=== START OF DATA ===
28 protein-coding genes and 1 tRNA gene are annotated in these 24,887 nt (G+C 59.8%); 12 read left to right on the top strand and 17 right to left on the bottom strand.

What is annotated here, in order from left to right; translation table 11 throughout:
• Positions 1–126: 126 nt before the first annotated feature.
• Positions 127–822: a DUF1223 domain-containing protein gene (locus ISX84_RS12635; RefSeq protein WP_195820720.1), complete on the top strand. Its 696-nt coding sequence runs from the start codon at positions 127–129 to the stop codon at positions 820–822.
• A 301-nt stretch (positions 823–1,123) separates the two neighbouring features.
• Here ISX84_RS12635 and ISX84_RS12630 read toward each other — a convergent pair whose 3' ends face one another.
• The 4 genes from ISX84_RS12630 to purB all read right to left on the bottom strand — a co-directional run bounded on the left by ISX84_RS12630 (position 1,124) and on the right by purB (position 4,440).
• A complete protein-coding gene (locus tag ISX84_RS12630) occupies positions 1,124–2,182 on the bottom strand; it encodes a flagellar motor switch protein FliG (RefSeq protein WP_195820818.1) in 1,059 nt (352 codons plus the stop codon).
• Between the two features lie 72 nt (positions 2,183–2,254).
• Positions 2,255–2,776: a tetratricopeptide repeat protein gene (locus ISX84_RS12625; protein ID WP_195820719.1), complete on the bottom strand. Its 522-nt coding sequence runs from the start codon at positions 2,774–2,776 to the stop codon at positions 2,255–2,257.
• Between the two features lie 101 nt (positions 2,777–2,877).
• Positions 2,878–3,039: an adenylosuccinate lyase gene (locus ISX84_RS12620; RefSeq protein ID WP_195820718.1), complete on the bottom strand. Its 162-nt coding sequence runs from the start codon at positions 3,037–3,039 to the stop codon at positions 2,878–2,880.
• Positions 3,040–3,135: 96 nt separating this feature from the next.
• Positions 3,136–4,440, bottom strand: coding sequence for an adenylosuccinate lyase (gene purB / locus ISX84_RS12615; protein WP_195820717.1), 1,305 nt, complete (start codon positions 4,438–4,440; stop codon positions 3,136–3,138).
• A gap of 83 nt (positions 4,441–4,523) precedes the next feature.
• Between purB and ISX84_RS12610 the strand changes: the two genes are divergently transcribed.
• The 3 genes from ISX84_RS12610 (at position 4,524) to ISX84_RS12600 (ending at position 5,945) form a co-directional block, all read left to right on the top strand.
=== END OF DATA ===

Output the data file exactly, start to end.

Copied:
28 protein-coding genes and 1 tRNA gene are annotated in these 24,887 nt (G+C 59.8%); 12 read left to right on the top strand and 17 right to left on the bottom strand.

What is annotated here, in order from left to right; translation table 11 throughout:
• Positions 1–126: 126 nt before the first annotated feature.
• Positions 127–822: a DUF1223 domain-containing protein gene (locus ISX84_RS12635; RefSeq protein WP_195820720.1), complete on the top strand. Its 696-nt coding sequence runs from the start codon at positions 127–129 to the stop codon at positions 820–822.
• A 301-nt stretch (positions 823–1,123) separates the two neighbouring features.
• Here ISX84_RS12635 and ISX84_RS12630 read toward each other — a convergent pair whose 3' ends face one another.
• The 4 genes from ISX84_RS12630 to purB all read right to left on the bottom strand — a co-directional run bounded on the left by ISX84_RS12630 (position 1,124) and on the right by purB (position 4,440).
• A complete protein-coding gene (locus tag ISX84_RS12630) occupies positions 1,124–2,182 on the bottom strand; it encodes a flagellar motor switch protein FliG (RefSeq protein WP_195820818.1) in 1,059 nt (352 codons plus the stop codon).
• Between the two features lie 72 nt (positions 2,183–2,254).
• Positions 2,255–2,776: a tetratricopeptide repeat protein gene (locus ISX84_RS12625; protein ID WP_195820719.1), complete on the bottom strand. Its 522-nt coding sequence runs from the start codon at positions 2,774–2,776 to the stop codon at positions 2,255–2,257.
• Between the two features lie 101 nt (positions 2,777–2,877).
• Positions 2,878–3,039: an adenylosuccinate lyase gene (locus ISX84_RS12620; RefSeq protein ID WP_195820718.1), complete on the bottom strand. Its 162-nt coding sequence runs from the start codon at positions 3,037–3,039 to the stop codon at positions 2,878–2,880.
• Positions 3,040–3,135: 96 nt separating this feature from the next.
• Positions 3,136–4,440, bottom strand: coding sequence for an adenylosuccinate lyase (gene purB / locus ISX84_RS12615; protein WP_195820717.1), 1,305 nt, complete (start codon positions 4,438–4,440; stop codon positions 3,136–3,138).
• A gap of 83 nt (positions 4,441–4,523) precedes the next feature.
• Between purB and ISX84_RS12610 the strand changes: the two genes are divergently transcribed.
• The 3 genes from ISX84_RS12610 (at position 4,524) to ISX84_RS12600 (ending at position 5,945) form a co-directional block, all read left to right on the top strand.